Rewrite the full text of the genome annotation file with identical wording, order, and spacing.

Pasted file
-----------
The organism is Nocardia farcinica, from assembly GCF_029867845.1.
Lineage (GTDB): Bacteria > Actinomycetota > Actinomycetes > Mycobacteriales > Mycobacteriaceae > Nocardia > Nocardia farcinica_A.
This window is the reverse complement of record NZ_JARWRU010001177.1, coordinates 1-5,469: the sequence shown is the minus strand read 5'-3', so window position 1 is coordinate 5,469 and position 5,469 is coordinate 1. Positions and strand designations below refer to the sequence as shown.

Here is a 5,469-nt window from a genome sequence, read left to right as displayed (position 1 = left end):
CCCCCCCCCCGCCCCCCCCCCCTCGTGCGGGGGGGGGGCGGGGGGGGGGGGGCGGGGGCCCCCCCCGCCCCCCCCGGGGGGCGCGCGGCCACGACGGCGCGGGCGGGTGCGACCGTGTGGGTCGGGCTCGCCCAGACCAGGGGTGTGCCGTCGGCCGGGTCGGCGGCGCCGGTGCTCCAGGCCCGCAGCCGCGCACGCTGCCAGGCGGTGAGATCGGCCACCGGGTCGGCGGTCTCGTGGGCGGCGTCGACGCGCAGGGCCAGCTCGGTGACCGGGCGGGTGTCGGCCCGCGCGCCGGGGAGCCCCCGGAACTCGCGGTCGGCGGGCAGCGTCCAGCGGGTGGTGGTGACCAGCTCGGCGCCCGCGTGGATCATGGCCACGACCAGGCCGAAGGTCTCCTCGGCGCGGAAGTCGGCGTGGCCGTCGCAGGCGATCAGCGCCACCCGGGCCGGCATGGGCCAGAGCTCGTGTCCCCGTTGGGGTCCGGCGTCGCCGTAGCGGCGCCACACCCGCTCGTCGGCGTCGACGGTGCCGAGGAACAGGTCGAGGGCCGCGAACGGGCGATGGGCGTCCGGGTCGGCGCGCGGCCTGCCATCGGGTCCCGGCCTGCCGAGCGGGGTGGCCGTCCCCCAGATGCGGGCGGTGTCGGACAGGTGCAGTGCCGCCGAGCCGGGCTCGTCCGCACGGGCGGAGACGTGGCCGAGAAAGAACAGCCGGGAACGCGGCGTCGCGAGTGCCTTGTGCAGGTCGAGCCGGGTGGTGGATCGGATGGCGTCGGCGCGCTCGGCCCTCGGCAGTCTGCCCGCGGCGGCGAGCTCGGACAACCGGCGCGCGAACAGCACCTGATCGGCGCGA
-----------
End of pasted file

The organism is Nocardia farcinica, from assembly GCF_029867845.1.
Lineage (GTDB): Bacteria > Actinomycetota > Actinomycetes > Mycobacteriales > Mycobacteriaceae > Nocardia > Nocardia farcinica_A.
This window is the reverse complement of record NZ_JARWRU010001177.1, coordinates 1-5,469: the sequence shown is the minus strand read 5'-3', so window position 1 is coordinate 5,469 and position 5,469 is coordinate 1. Positions and strand designations below refer to the sequence as shown.

Here is a 5,469-nt window from a genome sequence, read left to right as displayed (position 1 = left end):
CCCCCCCCCCGCCCCCCCCCCCTCGTGCGGGGGGGGGGCGGGGGGGGGGGGGCGGGGGCCCCCCCCGCCCCCCCCGGGGGGCGCGCGGCCACGACGGCGCGGGCGGGTGCGACCGTGTGGGTCGGGCTCGCCCAGACCAGGGGTGTGCCGTCGGCCGGGTCGGCGGCGCCGGTGCTCCAGGCCCGCAGCCGCGCACGCTGCCAGGCGGTGAGATCGGCCACCGGGTCGGCGGTCTCGTGGGCGGCGTCGACGCGCAGGGCCAGCTCGGTGACCGGGCGGGTGTCGGCCCGCGCGCCGGGGAGCCCCCGGAACTCGCGGTCGGCGGGCAGCGTCCAGCGGGTGGTGGTGACCAGCTCGGCGCCCGCGTGGATCATGGCCACGACCAGGCCGAAGGTCTCCTCGGCGCGGAAGTCGGCGTGGCCGTCGCAGGCGATCAGCGCCACCCGGGCCGGCATGGGCCAGAGCTCGTGTCCCCGTTGGGGTCCGGCGTCGCCGTAGCGGCGCCACACCCGCTCGTCGGCGTCGACGGTGCCGAGGAACAGGTCGAGGGCCGCGAACGGGCGATGGGCGTCCGGGTCGGCGCGCGGCCTGCCATCGGGTCCCGGCCTGCCGAGCGGGGTGGCCGTCCCCCAGATGCGGGCGGTGTCGGACAGGTGCAGTGCCGCCGAGCCGGGCTCGTCCGCACGGGCGGAGACGTGGCCGAGAAAGAACAGCCGGGAACGCGGCGTCGCGAGTGCCTTGTGCAGGTCGAGCCGGGTGGTGGATCGGATGGCGTCGGCGCGCTCGGCCCTCGGCAGTCTGCCCGCGGCGGCGAGCTCGGACAACCGGCGCGCGAACAGCACCTGATCGGCGCGA